Lucid Magazine Review



Sebastian Frye Lucid Arts and Culture Magazine 2006

In a startlingly powerful performance at The Arts Project in downtown London, 18 year old Mackenzie Gruer takes audiences on a journey not only through time and through characters, but on a deeper journey through emotions and failure. Ghost of the Tree is the story of one family's tree traced from life to life until we arrive at the stunning beginning. The play rotates around several themes;the first being an oak tree with its endlessly growing branches and digging roots, the second is the women who are all at some sort of defining moment in their lives, and the third is the continuance of this story with a baby to each woman's name. In a series of character sketches starting at the present with a homeless daughter, then moving backwards with a hippie mother, a deranged housewife, a woman's revolutionary, a mentally deprived child, and then finally arriving at an immigrant from England, the story's power emerges from layer after layer of pain and hopelessness while still maintaining a desire for something to get better.

Mackenzie Gruer is an un-expecting lead with more than enough talent. As she saunters on stage to play the homeless junkie of a daughter she appears inept and distraught, distant and unqualified really. As one couple walked out of the theatre they mentioned they actually thought the actress was a poor one, but as the play rolled on it was the very opposite. With only minutes to release herself from one character and become another, she managed effortlessly. And with only herself onstage throughout the whole play the risks are high for an audience to wander, but at several parts audience members held their mouths in disbelief. The play was vivid and real, like it could have been dug up from the very earth the tree was planted in.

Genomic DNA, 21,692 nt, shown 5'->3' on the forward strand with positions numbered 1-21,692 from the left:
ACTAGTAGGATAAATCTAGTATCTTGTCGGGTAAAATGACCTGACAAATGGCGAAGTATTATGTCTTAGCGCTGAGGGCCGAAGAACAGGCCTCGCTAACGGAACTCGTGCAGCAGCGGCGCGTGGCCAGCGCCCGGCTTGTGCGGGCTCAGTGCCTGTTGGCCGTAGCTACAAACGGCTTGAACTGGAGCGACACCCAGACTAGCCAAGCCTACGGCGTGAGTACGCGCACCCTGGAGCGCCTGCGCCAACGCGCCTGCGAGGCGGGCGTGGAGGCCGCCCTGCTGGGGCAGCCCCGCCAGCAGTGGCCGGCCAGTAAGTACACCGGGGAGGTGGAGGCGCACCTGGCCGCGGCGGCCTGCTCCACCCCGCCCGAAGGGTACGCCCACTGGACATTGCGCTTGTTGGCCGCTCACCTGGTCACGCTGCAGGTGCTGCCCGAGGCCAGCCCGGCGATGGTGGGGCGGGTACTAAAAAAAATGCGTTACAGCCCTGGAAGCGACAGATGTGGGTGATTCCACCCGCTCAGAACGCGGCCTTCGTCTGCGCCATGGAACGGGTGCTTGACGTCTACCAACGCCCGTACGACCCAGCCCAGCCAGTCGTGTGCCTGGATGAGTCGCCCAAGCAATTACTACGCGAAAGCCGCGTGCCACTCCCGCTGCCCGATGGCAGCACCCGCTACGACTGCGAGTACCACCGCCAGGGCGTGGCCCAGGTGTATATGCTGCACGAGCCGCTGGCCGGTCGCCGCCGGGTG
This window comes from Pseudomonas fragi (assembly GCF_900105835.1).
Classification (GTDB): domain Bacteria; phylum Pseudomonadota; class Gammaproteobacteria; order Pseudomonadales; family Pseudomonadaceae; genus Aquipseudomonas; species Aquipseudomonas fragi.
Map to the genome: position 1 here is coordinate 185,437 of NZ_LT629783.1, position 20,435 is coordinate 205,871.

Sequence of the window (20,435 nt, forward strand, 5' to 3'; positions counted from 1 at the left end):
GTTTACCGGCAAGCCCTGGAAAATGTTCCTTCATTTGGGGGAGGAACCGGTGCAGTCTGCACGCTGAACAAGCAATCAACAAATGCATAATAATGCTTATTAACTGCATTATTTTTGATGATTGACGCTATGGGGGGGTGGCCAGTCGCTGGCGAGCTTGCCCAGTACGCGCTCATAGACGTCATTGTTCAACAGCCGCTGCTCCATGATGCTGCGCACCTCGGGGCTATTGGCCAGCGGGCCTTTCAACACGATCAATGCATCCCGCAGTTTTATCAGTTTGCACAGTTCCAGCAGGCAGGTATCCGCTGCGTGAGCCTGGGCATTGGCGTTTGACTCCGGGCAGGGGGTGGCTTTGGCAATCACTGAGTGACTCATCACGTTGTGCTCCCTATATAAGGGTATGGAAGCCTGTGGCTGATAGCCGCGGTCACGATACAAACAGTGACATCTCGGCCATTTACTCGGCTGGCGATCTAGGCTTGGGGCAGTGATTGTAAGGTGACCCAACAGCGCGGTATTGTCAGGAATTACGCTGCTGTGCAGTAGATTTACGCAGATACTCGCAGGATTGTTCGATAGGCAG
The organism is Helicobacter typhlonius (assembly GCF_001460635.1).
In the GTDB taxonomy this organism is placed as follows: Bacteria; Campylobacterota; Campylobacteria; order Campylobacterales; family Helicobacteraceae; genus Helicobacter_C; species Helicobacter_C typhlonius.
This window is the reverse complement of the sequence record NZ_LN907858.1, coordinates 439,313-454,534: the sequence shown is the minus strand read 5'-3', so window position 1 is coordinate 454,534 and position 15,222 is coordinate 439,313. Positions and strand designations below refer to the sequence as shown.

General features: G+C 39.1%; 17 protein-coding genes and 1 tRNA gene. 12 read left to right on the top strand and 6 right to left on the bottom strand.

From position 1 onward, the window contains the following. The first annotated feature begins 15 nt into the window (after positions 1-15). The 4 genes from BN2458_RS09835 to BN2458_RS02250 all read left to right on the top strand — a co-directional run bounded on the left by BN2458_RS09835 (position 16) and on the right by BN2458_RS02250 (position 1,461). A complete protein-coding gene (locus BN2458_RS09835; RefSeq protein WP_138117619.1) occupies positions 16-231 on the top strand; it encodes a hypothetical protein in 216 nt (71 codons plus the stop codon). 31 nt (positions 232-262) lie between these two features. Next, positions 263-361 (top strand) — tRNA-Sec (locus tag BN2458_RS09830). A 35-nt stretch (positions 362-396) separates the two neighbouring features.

By sparing down the play into very essential elements, director Charles Robertson allows the shining performance of Gruer to be brilliantly displayed. By using only a piece or two for a costume and shifting the lighting direction, Robertson let Gruer transform the bare stage into her virtual playground. And not only were the imaginary sets and lighting admirable, the strings which clung close to the story were visible and tangible. It felt as if you were gripping each piece as it came to you until you reached the center of your exploration. Robertson's writing was also very admirable. With a naturalness and directness Robertson is able to create vivid characters that stick with you and define each era.

The play was a great surprise. Having gone to it merely because it was before The Black Roses Foundation. It was a highly-unexpected delight.

****

Playwright: Charles Robertson
Featuring: Mackenzie Gruer Director: Charles Robertson


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